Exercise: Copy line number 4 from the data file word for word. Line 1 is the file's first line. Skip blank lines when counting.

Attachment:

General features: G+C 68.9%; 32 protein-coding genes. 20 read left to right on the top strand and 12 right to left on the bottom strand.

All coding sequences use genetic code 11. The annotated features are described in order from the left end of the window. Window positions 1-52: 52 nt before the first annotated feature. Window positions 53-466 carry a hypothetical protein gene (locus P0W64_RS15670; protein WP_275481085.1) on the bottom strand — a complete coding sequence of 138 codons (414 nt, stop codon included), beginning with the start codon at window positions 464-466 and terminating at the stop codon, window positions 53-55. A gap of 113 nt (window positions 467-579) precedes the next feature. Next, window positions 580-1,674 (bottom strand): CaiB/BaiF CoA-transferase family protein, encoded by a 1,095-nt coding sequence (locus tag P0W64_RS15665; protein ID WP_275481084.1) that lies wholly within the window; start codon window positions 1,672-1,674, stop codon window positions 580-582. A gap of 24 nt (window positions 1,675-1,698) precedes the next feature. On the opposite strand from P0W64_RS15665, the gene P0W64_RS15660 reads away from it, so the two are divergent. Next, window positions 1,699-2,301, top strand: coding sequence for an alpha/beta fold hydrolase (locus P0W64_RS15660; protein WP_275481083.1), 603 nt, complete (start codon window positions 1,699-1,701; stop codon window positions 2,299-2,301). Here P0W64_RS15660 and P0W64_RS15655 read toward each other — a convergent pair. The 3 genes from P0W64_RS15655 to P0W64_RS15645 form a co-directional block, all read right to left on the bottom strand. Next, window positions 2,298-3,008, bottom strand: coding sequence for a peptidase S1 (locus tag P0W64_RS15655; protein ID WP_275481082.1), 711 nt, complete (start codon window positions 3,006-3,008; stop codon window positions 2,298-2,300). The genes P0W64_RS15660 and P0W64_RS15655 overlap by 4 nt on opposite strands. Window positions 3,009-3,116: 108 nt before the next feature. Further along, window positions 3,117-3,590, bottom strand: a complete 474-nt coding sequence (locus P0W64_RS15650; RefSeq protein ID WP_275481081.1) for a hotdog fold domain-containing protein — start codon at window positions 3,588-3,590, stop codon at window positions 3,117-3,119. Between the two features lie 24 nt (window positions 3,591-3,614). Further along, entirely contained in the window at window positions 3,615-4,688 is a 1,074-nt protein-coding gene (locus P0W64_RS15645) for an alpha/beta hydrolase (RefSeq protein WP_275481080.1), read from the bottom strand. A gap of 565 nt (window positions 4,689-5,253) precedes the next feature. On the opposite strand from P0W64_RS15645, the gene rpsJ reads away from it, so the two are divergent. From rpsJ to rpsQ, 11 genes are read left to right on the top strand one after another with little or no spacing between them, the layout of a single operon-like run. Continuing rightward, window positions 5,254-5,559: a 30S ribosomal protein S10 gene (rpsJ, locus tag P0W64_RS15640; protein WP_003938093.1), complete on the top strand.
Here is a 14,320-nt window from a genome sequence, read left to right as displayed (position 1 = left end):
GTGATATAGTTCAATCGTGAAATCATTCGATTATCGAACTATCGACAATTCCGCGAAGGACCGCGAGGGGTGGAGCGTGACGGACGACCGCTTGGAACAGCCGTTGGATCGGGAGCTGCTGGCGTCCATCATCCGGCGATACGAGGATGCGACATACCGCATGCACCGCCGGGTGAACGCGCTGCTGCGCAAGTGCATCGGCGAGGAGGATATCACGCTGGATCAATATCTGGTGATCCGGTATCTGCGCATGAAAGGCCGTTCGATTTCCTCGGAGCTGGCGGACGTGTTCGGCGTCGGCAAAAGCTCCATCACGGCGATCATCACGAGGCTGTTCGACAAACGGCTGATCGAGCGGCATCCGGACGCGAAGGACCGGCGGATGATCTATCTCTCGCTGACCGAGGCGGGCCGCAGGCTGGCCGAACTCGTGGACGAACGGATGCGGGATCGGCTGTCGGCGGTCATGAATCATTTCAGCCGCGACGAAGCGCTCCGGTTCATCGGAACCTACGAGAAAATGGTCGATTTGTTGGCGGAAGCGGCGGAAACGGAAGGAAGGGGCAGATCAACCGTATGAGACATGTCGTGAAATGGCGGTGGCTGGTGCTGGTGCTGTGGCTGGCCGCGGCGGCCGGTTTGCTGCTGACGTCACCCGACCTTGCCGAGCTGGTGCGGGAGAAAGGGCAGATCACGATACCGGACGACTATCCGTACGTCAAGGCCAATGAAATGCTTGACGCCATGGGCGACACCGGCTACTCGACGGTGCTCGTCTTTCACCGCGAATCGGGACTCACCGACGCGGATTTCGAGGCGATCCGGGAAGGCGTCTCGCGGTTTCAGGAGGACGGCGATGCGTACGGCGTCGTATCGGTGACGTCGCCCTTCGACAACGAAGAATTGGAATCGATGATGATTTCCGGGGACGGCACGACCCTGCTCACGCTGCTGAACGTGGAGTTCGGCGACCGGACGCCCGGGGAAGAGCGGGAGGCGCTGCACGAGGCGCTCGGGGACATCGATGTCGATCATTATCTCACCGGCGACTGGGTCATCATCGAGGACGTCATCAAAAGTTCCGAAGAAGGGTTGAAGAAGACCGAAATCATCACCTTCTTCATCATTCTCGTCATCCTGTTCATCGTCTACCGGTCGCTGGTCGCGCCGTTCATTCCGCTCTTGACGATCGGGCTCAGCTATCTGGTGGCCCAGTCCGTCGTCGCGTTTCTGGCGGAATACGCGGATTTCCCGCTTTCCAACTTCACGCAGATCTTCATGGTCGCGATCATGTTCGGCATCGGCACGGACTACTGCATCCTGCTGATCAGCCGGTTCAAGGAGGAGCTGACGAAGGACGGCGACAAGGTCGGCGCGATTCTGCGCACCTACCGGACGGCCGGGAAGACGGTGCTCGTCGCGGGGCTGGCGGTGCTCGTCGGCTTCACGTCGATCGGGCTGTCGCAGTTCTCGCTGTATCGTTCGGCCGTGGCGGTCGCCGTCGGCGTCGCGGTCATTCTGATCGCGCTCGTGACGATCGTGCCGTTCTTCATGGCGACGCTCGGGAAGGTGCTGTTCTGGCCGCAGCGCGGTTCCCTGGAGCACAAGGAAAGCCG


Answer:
GTGATATAGTTCAATCGTGAAATCATTCGATTATCGAACTATCGACAATTCCGCGAAGGACCGCGAGGGGTGGAGCGTGACGGACGACCGCTTGGAACAGCCGTTGGATCGGGAGCTGCTGGCGTCCATCATCCGGCGATACGAGGATGCGACATACCGCATGCACCGCCGGGTGAACGCGCTGCTGCGCAAGTGCATCGGCGAGGAGGATATCACGCTGGATCAATATCTGGTGATCCGGTATCTGCGCATGAAAGGCCGTTCGATTTCCTCGGAGCTGGCGGACGTGTTCGGCGTCGGCAAAAGCTCCATCACGGCGATCATCACGAGGCTGTTCGACAAACGGCTGATCGAGCGGCATCCGGACGCGAAGGACCGGCGGATGATCTATCTCTCGCTGACCGAGGCGGGCCGCAGGCTGGCCGAACTCGTGGACGAACGGATGCGGGATCGGCTGTCGGCGGTCATGAATCATTTCAGCCGCGACGAAGCGCTCCGGTTCATCGGAACCTACGAGAAAATGGTCGATTTGTTGGCGGAAGCGGCGGAAACGGAAGGAAGGGGCAGATCAACCGTATGAGACATGTCGTGAAATGGCGGTGGCTGGTGCTGGTGCTGTGGCTGGCCGCGGCGGCCGGTTTGCTGCTGACGTCACCCGACCTTGCCGAGCTGGTGCGGGAGAAAGGGCAGATCACGATACCGGACGACTATCCGTACGTCAAGGCCAATGAAATGCTTGACGCCATGGGCGACACCGGCTACTCGACGGTGCTCGTCTTTCACCGCGAATCGGGACTCACCGACGCGGATTTCGAGGCGATCCGGGAAGGCGTCTCGCGGTTTCAGGAGGACGGCGATGCGTACGGCGTCGTATCGGTGACGTCGCCCTTCGACAACGAAGAATTGGAATCGATGATGATTTCCGGGGACGGCACGACCCTGCTCACGCTGCTGAACGTGGAGTTCGGCGACCGGACGCCCGGGGAAGAGCGGGAGGCGCTGCACGAGGCGCTCGGGGACATCGATGTCGATCATTATCTCACCGGCGACTGGGTCATCATCGAGGACGTCATCAAAAGTTCCGAAGAAGGGTTGAAGAAGACCGAAATCATCACCTTCTTCATCATTCTCGTCATCCTGTTCATCGTCTACCGGTCGCTGGTCGCGCCGTTCATTCCGCTCTTGACGATCGGGCTCAGCTATCTGGTGGCCCAGTCCGTCGTCGCGTTTCTGGCGGAATACGCGGATTTCCCGCTTTCCAACTTCACGCAGATCTTCATGGTCGCGATCATGTTCGGCATCGGCACGGACTACTGCATCCTGCTGATCAGCCGGTTCAAGGAGGAGCTGACGAAGGACGGCGACAAGGTCGGCGCGATTCTGCGCACCTACCGGACGGCCGGGAAGACGGTGCTCGTCGCGGGGCTGGCGGTGCTCGTCGGCTTCACGTCGATCGGGCTGTCGCAGTTCTCGCTGTATCGTTCGGCCGTGGCGGTCGCCGTCGGCGTCGCGGTCATTCTGATCGCGCTCGTGACGATCGTGCCGTTCTTCATGGCGACGCTCGGGAAGGTGCTGTTCTGGCCGCAGCGCGGTTCCCTGGAGCACAAGGAAAGCCG